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Performance: Duration - l Min., 35 Sec.
Max. Altitude - l5 Ft.
Estimated Min. Speed - 56 MPH
(Power Off)
Estimated Min. Altitude for Ft. - 800
Safe Power-Off Descent
Weights: Empty - l650 Lbs.
Fuel - 60 Lbs.
Oil - 8 Lbs.
Pilot - 200 Lbs.
Gross - l9l8 Lbs.
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MODEL
MFR .
BERLINER
12
In the summer of l925 another model was completed. (Figure 6) It was
intended as an improvement over Berliner's previous machine.
A 200 HP Bentley rotary drove the rotors through bevel gears and shaft-
ing. Longitudinal balance and turning was brought about as in the earlier model.
For lateral balance, the screws were fitted with ailerons. (Visible in Figure 6)
These were connected to the pilot's stick by means of controls running through
the hollow propeller shaft. A collective pitch variation of either rotor provided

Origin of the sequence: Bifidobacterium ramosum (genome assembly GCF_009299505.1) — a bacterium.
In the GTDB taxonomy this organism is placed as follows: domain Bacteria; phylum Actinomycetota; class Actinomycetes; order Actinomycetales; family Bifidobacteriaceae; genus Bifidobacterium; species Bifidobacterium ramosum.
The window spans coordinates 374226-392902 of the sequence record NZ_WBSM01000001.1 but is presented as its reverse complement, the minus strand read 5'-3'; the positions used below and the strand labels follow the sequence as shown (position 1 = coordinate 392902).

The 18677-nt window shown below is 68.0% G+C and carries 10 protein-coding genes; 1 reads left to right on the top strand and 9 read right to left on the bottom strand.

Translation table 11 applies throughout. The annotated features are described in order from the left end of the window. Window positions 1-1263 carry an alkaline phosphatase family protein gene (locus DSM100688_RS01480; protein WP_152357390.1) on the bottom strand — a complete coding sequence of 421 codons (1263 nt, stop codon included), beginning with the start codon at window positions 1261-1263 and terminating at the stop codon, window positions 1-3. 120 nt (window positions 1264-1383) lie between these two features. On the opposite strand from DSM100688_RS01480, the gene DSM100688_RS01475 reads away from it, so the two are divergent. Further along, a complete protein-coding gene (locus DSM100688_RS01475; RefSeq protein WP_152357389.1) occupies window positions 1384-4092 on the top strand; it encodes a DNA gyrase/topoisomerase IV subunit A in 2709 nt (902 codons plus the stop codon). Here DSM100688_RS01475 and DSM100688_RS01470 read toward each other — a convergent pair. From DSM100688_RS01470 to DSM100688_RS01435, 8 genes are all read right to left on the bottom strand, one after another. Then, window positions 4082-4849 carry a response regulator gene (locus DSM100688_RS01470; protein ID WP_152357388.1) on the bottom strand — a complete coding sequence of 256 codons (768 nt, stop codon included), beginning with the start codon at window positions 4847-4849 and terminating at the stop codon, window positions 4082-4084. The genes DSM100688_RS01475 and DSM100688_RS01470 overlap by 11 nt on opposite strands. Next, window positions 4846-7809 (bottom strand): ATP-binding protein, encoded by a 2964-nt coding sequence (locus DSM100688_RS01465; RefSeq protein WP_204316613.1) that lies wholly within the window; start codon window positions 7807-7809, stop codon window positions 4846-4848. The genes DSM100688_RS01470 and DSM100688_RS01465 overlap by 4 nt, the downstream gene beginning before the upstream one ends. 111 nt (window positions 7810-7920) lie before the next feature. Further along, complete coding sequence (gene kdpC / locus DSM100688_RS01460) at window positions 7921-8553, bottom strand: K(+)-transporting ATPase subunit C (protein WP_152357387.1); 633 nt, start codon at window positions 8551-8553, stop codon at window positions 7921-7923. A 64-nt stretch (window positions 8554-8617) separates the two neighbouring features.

lateral control.
The screws were 20 feet in diameter and turned 360 RPM. The ship was
30 feet long and had an overall width of 42 feet. The gross weight with l hour's
fuel was l850 pounds. This machine was flown.
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Generated on 2013-12-17 14:31 GMT / http://hdl.handle.net/2027/mdp.39015018253602
Public Domain, Google-digitized / http://www.hathitrust.org/access_use#pd-google
MODEL
MFR .
BERTIN
14
BERTIN CONFIGURATION l6 l908
The Bertin helicoplane was built in France around l908 by Bertin, a
motorcyclist, and Boulline, a mechanic from Puteaux.
The machine consisted of a steel tube airframe to which was attached a
lifting and propelling screw and a set of biplane wings that had a variable angle
of incidence. The machine flew a few feet off the ground for a short period of
time, but it lacked stability.
Characteristics:
Powerplant: